In his latest article in the New Yorker (Slow Ideas: Some innovations spread fast. How do you speed the ones that don’t?), Atul Gawande argues that there are ways to increase the speed at which new ideas spread. I think there are powerful lessons for lean leaders in his analysis.
Gawande relays the dramatic differences in the adoption rates of anesthesia and antisepsis in medicine. In October 1846, the first patient was anesthetized in a US hospital for the excision of a tumor. Within eight months, anesthesia was being used all over the world, and within seven years virtually every hospital in the US and Britain had adopted it. By contrast, Joseph Lister first published a series of reports in 1867 about the benefits of antisepsis, but it was over twenty years before sterile procedures and practices became the norm. As Gawande describes it,
two decades [after Lister's reports], hand washing was still perfunctory. Surgeons soaked their instruments in carbolic acid, but they continued to operate in black frock coats stiffened with the blood and viscera of previous operations—the badge of a busy practice. Instead of using fresh gauze as sponges, they reused sea sponges without sterilizing them. It was a generation before Lister’s recommendations became routine and the next steps were taken toward the modern standard of asepsis—that is, entirely excluding germs from the surgical field, using heat-sterilized instruments and surgical teams clad in sterile gowns and gloves.
Gawande goes on to argue that there were two key differences that caused anesthesia to be adopted more quickly than antisepsis:
First, one combatted a visible and immediate problem (pain); the other combatted an invisible problem (germs) whose effects wouldn’t be manifest until well after the operation. Second, although both made life better for patients, only one made life better for doctors. Anesthesia changed surgery from a brutal, time-pressured assault on a shrieking patient to a quiet, considered procedure. Listerism, by contrast, required the operator to work in a shower of carbolic acid. Even low dilutions burned the surgeons’ hands. You can imagine why Lister’s crusade might have been a tough sell. This has been the pattern of many important but stalled ideas. They attack problems that are big but, to most people, invisible; and making them work can be tedious, if not outright painful.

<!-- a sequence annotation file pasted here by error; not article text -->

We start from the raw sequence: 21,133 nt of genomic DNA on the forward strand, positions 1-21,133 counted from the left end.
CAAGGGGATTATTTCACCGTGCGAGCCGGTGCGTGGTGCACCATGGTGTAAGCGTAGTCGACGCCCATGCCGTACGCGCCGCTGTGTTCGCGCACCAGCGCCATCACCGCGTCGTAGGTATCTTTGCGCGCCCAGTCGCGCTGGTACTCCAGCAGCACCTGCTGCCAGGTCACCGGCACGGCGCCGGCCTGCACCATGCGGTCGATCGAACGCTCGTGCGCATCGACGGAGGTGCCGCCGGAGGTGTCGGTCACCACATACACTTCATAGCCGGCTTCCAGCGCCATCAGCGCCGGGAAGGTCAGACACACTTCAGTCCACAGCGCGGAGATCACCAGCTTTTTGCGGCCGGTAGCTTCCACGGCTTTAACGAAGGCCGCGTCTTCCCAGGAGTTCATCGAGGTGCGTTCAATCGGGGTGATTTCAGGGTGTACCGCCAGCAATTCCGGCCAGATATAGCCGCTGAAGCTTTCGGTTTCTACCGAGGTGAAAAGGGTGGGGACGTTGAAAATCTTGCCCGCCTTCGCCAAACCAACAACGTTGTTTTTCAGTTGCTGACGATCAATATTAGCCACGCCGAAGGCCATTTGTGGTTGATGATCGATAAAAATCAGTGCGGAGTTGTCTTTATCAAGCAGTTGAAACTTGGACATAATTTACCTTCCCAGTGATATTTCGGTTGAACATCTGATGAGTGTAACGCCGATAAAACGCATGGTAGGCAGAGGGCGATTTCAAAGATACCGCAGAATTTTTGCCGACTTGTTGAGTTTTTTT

How about the spread of lean ideas through an organization? It seems to me that we face similar challenges. Most organizations have adapted over time to the inefficiencies and problems that their processes create. People are so used to the problems -- product defects, mis-shipped orders, overworked staff, long lead times -- that they no longer question whether or not those issues can be improved. They're just taken for granted as the way things operate. The problems have, in essence, become invisible -- like germs.
Moreover, embracing lean necessitates adopting new approaches to work -- single piece flow, visual management, etc. These new approaches are neither comfortable nor easy for leadership or front-line staff. Yes, lean makes life better for customers (higher quality, lower costs, faster delivery), but in the short term, it doesn't make life any better for workers.
So how do you get ideas to spread more rapidly? Gawande suggests that:
- You have to understand existing norms and barriers to change to really grasp what’s getting in their way.
- You need “seven touches” -- that is, you need to talk to people at least seven times. You can't rely on evidence, no matter how powerful.
- You need to have just a few key, easy to remember messages about the new ideas.
Gawande explains that
“Diffusion is essentially a social process through which people talking to people spread an innovation,” wrote Everett Rogers, the great scholar of how new ideas are communicated and spread. Mass media can introduce a new idea to people. But, Rogers showed, people follow the lead of other people they know and trust when they decide whether to take it up. Every change requires effort, and the decision to make that effort is a social process.
The lesson of this article is that a training program, or a lean promotion office, or a couple of workshops will not be sufficient to spread the change throughout your organization. No matter how logical the changes and no matter how apparent the benefits, you won't be able to spread lean without consistent, one-to-one mentoring.
For another view on this article and its applicability to lean, read Mark Graban's post at the LeanBlog.